Everyone knows it and, basically, everyone is aware of it, pension reform is no longer an option, it is the only solution that allows the pay-as-you-go system to be preserved. This beautiful French social exception! Those who think they are working in solidarity today by opposing it are in reality showing individualism for tomorrow, by postponing the necessary reform to future generations.
The question of age focuses attention and tension, since it leads each Frenchman to make a count that takes him a little further from the date of the expected retirement, which at best questions, at worst despairs. This question of retirement age, far from being the alpha and omega of the debate, must on the contrary become the beginning of a reflection on the meaning of work in our society and the place we reserve for it.
The question should no longer be to know at what age we will retire, but rather to be in good physical and mental health to take full advantage of this slice of life! From then on, it will no longer be a deliverance but a new stage.
Our conception of work must be revisited, we still live with the vision of the last century, we can no longer reason “productivity” as in the time of the postwar boom. New expectations of work reflect changes in our society: new professions, four-day week, multiple careers, right to disconnect, equal pay, search for meaning, difficulty of employment for seniors, specificities of female careers, lack of consideration of young people, taking into account hardship, fairer remuneration…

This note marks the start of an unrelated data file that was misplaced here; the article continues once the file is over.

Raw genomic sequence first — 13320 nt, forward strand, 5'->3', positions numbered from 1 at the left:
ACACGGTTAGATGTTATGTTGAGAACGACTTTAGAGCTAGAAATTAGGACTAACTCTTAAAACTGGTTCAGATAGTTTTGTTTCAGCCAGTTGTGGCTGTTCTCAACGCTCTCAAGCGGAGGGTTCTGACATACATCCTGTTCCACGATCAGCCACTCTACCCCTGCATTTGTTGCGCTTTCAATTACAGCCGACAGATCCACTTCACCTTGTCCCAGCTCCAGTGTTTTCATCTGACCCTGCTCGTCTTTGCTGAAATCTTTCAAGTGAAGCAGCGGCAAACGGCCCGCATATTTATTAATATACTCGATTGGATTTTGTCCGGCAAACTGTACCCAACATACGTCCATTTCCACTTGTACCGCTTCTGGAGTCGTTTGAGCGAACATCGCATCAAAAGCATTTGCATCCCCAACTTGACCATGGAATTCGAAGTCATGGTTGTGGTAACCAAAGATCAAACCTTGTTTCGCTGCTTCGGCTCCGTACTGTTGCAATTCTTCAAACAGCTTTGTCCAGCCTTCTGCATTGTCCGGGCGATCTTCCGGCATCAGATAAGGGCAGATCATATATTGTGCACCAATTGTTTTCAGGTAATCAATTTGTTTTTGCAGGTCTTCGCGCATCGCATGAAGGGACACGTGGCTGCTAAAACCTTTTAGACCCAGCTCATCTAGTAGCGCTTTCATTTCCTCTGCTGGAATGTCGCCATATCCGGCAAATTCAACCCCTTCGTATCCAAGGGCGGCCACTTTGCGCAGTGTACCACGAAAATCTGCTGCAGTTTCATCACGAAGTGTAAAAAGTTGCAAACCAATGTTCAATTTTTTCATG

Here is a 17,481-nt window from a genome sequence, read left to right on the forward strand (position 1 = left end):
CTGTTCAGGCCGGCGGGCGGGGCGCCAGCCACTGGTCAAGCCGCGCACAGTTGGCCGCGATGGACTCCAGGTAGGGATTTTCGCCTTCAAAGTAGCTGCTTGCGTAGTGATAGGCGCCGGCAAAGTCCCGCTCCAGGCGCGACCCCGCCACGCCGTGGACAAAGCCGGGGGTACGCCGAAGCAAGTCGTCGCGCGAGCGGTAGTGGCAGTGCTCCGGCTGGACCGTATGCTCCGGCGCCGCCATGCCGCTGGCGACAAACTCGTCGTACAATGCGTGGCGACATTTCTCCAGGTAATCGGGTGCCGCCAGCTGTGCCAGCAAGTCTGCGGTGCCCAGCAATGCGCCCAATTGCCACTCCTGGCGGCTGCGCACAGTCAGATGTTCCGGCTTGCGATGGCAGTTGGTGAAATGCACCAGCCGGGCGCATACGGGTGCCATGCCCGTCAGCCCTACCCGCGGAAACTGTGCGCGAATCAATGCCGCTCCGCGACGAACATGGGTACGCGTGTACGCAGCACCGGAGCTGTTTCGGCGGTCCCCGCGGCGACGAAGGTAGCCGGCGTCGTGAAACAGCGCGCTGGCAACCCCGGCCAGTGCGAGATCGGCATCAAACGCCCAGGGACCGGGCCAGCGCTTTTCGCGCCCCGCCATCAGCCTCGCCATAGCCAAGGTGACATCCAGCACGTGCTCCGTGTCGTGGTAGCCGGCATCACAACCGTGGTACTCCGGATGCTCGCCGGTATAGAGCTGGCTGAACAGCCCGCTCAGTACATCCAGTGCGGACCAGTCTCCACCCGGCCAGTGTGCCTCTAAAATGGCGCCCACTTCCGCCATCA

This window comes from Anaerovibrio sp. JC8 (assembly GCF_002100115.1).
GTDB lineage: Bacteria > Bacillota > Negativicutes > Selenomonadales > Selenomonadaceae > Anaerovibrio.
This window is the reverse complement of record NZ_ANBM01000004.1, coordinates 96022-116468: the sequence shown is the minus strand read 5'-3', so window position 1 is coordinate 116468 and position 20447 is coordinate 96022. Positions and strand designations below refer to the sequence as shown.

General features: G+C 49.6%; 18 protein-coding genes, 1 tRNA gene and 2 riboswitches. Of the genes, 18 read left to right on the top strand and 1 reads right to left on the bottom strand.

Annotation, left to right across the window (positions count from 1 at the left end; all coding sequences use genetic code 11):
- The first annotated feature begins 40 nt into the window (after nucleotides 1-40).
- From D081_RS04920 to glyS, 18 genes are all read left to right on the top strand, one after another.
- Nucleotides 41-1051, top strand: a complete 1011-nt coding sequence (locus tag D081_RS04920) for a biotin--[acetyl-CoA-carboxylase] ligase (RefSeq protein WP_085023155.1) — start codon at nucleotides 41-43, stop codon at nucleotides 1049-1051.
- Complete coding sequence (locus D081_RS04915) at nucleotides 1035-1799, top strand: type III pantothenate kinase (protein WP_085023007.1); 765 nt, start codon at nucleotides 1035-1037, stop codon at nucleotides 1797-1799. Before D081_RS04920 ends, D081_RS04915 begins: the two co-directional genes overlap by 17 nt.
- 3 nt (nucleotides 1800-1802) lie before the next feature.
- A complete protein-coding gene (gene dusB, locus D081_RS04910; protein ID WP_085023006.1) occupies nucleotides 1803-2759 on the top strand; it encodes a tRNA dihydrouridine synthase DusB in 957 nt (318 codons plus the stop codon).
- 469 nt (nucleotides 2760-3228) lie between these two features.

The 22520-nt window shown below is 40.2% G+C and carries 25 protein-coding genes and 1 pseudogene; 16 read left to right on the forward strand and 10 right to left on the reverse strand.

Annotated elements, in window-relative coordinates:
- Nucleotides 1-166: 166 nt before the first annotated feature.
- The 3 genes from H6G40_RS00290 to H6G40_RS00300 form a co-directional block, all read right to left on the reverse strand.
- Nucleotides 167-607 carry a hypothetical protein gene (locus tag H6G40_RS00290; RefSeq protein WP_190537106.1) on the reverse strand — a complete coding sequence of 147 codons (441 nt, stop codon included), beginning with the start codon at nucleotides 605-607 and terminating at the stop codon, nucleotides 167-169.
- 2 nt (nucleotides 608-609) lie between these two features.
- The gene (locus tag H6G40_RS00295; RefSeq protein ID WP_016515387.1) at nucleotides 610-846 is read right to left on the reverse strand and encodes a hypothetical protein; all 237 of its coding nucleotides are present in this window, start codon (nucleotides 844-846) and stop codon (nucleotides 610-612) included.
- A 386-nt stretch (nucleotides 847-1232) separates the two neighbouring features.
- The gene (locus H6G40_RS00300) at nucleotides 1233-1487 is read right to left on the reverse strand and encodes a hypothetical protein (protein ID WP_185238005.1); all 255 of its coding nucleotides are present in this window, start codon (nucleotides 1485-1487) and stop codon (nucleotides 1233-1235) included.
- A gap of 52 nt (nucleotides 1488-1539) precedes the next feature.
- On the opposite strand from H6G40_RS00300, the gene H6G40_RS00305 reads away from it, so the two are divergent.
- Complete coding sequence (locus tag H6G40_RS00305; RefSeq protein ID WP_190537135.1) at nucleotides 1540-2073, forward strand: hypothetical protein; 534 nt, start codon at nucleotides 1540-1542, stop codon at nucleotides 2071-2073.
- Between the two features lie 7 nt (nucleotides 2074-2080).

This project around “the value of work” which I prefer to the “value of work”, is the hope that we can give to current and future generations. My parents’ generation considered effort, sacrifice, hierarchical progression and the number of hours spent in the office to be the main criteria for a successful life. That of my daughter, who is about to enter working life after the traumatic episode of Covid, favors the notions of well-being at work, balance between family life and professional life and flexibility.
Are my parents now wrong? Is my daughter right before the others? What if, rather than replaying the endless sterile struggle of the ancients against the moderns, we calmly put these questions on the table in a dispassionate way? What if, for once in our country, we address these essential questions that shape our lives without being in confrontation, but in the search for solutions for the future?
Let’s open this great debate throughout the territory as soon as the necessary reform in progress is adopted, it is the only way to overcome the cyclical divisions and to reach these consensuses of which our country sometimes has the secret: let’s bring together all the living forces: bodies intermediaries, companies, employees, economists, sociologists, citizens, key witnesses…
We will only be able to do this if we guarantee the financial balance of our pension system. This is why I support government reform, because it is the starting point for this new reflection that I call for: the collective construction of the world of work in the 21st century!
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